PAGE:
Instructional and experiential learning should not be confused

Yet another distinction is relevant to the effectiveness of a learning programme: that between instructional learning and experiential learning. This distinction is not black and white, and it has implications for the role of the 'trainer' between 'instructor' (I know something that I pass on) and 'facilitator' (I guide learners in their individual learning process). How appropriately this distinction is made has a major impact on learning outcomes. 


Instructional learning tends to be the more "hands-on". When there is a well-researched best way to solve a questionable task. How to operate a machine, how to have a good feedback conversation are examples of different topics that have a large craft part. 


Experiential learning tends to be helpful when the more 'artistic' issues are involved. When there are many ways to approach a task, when it is about one's own deeper insight, one's own style. Examples: How to make (one's) emotions productive in the work context, or how to use one's talents well. Even tricky craft questions sometimes require practice (= experience) in addition to instruction, e.g. how to drive a car or how to bake a loaf of bread using only water, flour and salt. 


As a learner, you notice immediately when instructional learning and experiential learning are not used effectively: For example, you find yourself confronted with a question that you can't answer at all, but for which the teacher clearly knows the right answer. Or you try around with something and just feel lost. Or you get lots of instructions, while you really want to think or try things out for yourself.


Is learning organised largely separately from the daily work process, or largely integrated?


In our view, the integration of learning into the work context is probably the most underestimated design criterion for learning. Hordes of learning professionals are still chasing the "transfer problem" that is considered inevitable: the question of how to ensure that what is learned (in the seminar room) is subsequently applied in work practice. However, the moment one sees working and learning as ultimately identical activities, the moment one lets learning take place as far as possible in the everyday social context, there is no longer any need for "transfer" - because learning takes place during work, with the colleagues it concerns.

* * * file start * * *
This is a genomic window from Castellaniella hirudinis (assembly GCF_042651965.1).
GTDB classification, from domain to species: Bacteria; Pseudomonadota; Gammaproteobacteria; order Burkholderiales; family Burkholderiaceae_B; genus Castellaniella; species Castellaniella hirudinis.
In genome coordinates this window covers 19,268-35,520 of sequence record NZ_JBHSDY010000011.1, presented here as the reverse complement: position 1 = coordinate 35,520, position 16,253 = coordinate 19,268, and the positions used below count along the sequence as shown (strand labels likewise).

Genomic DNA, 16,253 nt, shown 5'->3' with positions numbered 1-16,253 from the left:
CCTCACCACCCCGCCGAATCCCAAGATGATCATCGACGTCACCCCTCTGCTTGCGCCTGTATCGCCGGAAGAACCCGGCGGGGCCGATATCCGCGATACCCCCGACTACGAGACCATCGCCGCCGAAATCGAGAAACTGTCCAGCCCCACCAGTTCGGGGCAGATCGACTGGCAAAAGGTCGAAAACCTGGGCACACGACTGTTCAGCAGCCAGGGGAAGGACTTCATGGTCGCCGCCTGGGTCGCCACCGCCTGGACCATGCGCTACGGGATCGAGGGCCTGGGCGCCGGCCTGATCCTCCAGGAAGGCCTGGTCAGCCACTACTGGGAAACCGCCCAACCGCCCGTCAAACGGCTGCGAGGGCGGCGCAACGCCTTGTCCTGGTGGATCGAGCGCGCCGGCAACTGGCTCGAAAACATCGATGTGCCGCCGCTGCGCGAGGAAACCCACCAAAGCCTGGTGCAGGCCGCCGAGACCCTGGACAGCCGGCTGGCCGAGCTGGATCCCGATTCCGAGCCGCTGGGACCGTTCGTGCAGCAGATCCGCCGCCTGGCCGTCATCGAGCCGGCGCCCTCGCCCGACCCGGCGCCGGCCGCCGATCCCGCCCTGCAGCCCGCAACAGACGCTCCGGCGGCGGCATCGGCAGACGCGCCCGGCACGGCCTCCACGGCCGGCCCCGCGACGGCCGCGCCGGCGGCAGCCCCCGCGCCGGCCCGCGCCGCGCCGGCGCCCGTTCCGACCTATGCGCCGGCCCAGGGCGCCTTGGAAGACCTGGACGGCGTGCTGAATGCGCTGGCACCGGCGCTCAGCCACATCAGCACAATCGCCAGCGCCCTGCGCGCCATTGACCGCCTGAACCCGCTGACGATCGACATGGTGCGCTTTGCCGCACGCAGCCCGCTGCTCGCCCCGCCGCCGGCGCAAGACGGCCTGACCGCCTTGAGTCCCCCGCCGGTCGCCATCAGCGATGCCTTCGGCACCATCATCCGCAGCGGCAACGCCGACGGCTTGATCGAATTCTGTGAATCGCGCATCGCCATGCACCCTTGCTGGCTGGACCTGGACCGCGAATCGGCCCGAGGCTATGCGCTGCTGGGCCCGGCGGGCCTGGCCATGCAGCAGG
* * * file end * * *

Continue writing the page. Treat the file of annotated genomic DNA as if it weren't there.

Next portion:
Especially for learning topics where application in everyday work is fraught with hurdles - a new way of conducting conversations or leading meetings, for example - learning architectures that strongly situate learning in everyday work are more effective than those that outsource learning to other places and moments.


We distinguish four levels of integration of a learning architecture:

  1. (Almost) all learning interventions take place outside or without involvement of the work context, e.g. in seminar rooms, or as e-learning. The future application of the learning content in everyday work plays a subordinate role in the implementation of the learning intervention, apart from perhaps a final examination.
  2. The focus of the learning interventions is "classroom-based", but there are initial interventions for the time between the classrooms, e.g. tasks, reflections, instructions to try something out in everyday life.
  3. The programme includes a variety of learning interventions that take place in everyday life, but is still built on and around classroom modules. The content thread still follows the logic of these modules.
  4. The programme is detached from classroom modules, which now only make up the smaller part of the total learning time for participants. The learning is organised around the learners' practice, there are different learning interventions that take place in the learners' daily work.


A learning programme with a high degree of integration into the daily work routine looks completely different from a traditional seminar and thus takes some getting used to for many participants. Classical integrated formats are oriented, for example, towards "coaching on the job": the learner is accompanied internally or externally in a moment that is relevant to him or her, and during or only after the moment there is feedback and concrete tips for other actions. Variations of experimentation are also usually well integrated into the daily work routine; learners try out new strategies for action, accompanied in different ways, at relevant moments.

All forms of learning that involve the learners' social environment indicate a high level of integration: When colleagues take on support roles, interlocutors learn something of the learner's learning goal, managers are consciously invited to create a space for the learner.



Does the programme take general theories as a basis, or the individual cases of the participants?


The more learners recognise their individual learning questions and situations, the easier it is to apply what they have learned. We once encountered this basic question of individualisation in the redesign of a training for nurses.